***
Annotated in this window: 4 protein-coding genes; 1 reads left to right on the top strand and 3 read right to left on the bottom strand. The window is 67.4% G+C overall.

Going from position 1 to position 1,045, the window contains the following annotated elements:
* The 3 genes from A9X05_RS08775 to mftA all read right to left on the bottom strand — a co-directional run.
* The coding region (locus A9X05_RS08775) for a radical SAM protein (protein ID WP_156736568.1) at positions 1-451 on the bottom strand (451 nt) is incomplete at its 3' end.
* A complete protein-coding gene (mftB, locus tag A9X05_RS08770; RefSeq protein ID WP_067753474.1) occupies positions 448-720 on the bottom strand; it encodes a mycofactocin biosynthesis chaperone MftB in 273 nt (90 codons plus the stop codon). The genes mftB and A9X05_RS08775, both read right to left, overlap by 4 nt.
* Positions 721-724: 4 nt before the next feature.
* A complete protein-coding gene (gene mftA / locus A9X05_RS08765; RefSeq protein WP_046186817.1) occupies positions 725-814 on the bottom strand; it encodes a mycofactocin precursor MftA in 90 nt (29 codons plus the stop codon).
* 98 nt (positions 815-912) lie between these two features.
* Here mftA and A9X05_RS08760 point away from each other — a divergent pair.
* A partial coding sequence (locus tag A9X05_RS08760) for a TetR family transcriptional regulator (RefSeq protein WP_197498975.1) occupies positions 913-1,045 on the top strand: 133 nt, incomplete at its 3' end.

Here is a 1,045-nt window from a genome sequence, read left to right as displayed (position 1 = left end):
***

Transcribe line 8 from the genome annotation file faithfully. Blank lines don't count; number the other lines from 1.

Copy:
* 98 nt (positions 815-912) lie between these two features.